Negotiations are private

Mediation is a confidential and private process, and nothing said or agreed during a mediation can be relied on or made public outside the mediation room. This principle encourages an open approach to negotiations, giving everyone involved the confidence to make suggestions and statements, without any fear that these will be used against them. It also gives everyone in the family the security of knowing that the family’s privacy will be maintained. This confidentiality extends to court proceedings between you unless both of you agree that the mediation discussions should be referred to in subsequent legal proceedings.

Commitment to confidentiality

The Agreement to Mediate, which must be signed by both of you, commits everyone involved in the mediation, including the mediators, to this principle of confidentiality, except where there is an overriding duty to disclose something. This commitment is vital to trust, which, in turn, is vital to promoting open and honest communication. You and the mediators may decide that separate meetings are going to be private and that each of you will be able to share information with the mediators that you don’t necessarily want the mediators to share with the other person. However, if the mediators don’t believe that an open and honest conversation is going to be possible in the joint sessions, they will explain that the mediation won’t continue.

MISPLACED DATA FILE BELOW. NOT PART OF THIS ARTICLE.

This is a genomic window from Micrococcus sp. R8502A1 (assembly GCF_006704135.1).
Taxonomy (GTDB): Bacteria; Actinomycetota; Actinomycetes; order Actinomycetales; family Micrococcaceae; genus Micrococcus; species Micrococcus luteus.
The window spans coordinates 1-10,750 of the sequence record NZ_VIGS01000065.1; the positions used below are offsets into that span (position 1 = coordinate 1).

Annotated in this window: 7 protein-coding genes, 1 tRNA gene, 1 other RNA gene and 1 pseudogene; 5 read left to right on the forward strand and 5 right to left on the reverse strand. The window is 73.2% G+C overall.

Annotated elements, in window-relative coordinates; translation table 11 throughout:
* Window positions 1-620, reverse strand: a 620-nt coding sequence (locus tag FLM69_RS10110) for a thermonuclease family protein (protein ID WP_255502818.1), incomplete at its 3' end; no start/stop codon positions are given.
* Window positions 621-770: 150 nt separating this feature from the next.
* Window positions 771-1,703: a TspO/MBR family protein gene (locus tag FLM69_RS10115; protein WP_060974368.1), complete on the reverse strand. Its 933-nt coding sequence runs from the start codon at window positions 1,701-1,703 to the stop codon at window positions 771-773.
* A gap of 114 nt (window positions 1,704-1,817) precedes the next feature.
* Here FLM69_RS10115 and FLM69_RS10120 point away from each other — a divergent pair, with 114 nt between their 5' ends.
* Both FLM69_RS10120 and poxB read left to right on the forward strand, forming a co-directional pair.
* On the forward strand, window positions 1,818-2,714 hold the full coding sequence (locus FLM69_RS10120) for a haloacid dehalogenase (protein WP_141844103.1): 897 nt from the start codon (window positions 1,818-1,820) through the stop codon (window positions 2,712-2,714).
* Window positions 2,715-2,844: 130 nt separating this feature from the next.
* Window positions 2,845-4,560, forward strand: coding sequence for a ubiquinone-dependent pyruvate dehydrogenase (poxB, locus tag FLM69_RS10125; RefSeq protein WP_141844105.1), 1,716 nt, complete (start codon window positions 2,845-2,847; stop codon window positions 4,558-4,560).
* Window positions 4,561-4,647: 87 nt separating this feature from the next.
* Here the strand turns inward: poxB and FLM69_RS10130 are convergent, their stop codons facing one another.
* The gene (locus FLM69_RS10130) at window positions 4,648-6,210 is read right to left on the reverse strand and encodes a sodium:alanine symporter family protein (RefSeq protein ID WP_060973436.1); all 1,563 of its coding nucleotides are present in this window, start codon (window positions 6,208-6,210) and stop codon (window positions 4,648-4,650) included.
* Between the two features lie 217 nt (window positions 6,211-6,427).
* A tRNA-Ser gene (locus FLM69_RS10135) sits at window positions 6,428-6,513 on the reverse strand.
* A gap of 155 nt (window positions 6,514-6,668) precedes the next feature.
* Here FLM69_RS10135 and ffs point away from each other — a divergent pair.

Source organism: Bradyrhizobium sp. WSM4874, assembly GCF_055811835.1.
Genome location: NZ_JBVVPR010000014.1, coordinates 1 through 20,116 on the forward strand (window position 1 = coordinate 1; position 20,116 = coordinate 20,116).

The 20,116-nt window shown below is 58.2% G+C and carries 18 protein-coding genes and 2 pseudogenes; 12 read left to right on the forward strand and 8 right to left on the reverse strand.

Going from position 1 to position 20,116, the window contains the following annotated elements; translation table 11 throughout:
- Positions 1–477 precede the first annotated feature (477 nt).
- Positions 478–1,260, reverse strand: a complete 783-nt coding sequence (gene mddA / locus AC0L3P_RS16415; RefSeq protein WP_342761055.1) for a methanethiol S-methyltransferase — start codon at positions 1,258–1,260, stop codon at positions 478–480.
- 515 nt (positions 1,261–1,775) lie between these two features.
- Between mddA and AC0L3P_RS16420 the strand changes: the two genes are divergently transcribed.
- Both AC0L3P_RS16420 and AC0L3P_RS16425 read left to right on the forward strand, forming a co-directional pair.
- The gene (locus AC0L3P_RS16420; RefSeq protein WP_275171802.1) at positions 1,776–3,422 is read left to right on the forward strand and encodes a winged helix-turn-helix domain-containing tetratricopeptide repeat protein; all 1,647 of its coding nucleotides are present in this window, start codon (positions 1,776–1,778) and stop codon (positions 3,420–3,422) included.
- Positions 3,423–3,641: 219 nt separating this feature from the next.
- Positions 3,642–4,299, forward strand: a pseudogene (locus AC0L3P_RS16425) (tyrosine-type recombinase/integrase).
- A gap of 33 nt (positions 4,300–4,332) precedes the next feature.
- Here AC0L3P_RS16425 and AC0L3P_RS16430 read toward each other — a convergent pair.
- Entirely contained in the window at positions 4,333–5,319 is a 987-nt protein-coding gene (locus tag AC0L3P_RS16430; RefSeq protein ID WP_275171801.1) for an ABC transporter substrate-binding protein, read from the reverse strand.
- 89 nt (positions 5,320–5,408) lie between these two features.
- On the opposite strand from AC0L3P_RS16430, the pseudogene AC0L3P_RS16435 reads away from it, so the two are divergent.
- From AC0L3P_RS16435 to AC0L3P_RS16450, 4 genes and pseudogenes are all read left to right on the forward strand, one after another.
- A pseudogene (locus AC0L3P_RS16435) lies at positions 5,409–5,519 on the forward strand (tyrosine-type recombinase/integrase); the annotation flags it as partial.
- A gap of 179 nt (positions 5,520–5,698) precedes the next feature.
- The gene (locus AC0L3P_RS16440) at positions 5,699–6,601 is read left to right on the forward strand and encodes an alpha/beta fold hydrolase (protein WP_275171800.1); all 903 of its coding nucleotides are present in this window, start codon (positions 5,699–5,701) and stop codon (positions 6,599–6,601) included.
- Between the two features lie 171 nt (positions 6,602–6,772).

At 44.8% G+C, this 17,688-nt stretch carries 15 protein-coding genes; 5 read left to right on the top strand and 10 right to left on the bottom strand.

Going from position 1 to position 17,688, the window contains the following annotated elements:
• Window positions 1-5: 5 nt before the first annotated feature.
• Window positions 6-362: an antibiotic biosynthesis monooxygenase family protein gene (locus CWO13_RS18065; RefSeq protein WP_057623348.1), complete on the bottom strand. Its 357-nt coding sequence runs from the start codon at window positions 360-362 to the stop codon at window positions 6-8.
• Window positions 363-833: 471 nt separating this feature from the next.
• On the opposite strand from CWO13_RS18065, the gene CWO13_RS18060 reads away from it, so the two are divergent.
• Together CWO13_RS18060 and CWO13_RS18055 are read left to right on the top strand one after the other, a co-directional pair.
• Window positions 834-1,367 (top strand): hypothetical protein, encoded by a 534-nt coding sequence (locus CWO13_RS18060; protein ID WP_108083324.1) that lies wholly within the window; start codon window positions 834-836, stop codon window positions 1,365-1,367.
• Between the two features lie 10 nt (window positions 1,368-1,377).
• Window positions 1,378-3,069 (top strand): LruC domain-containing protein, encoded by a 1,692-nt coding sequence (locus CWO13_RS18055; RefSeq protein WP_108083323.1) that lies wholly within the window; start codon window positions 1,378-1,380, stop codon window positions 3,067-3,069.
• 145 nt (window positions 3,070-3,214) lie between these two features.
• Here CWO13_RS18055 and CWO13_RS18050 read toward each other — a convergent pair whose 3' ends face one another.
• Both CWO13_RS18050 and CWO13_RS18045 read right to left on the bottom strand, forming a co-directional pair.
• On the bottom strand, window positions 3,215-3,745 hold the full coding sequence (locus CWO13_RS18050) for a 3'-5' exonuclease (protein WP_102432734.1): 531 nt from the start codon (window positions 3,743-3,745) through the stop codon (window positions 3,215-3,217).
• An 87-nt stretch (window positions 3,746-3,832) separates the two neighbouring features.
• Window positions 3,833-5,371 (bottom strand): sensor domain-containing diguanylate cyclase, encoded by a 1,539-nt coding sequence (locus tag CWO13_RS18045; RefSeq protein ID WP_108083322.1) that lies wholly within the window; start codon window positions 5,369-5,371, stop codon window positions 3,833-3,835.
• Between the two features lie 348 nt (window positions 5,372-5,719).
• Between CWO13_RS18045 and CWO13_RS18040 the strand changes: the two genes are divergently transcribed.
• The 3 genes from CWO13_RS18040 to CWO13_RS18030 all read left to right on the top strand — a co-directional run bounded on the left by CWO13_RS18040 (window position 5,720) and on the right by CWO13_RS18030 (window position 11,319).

A few exceptions

There are some important limits on the confidentiality of the process.

'Privacy is not something that I'm merely entitled to, it's an absolute prerequisite.'

Marlon Brando

Turner & Johnson Mediation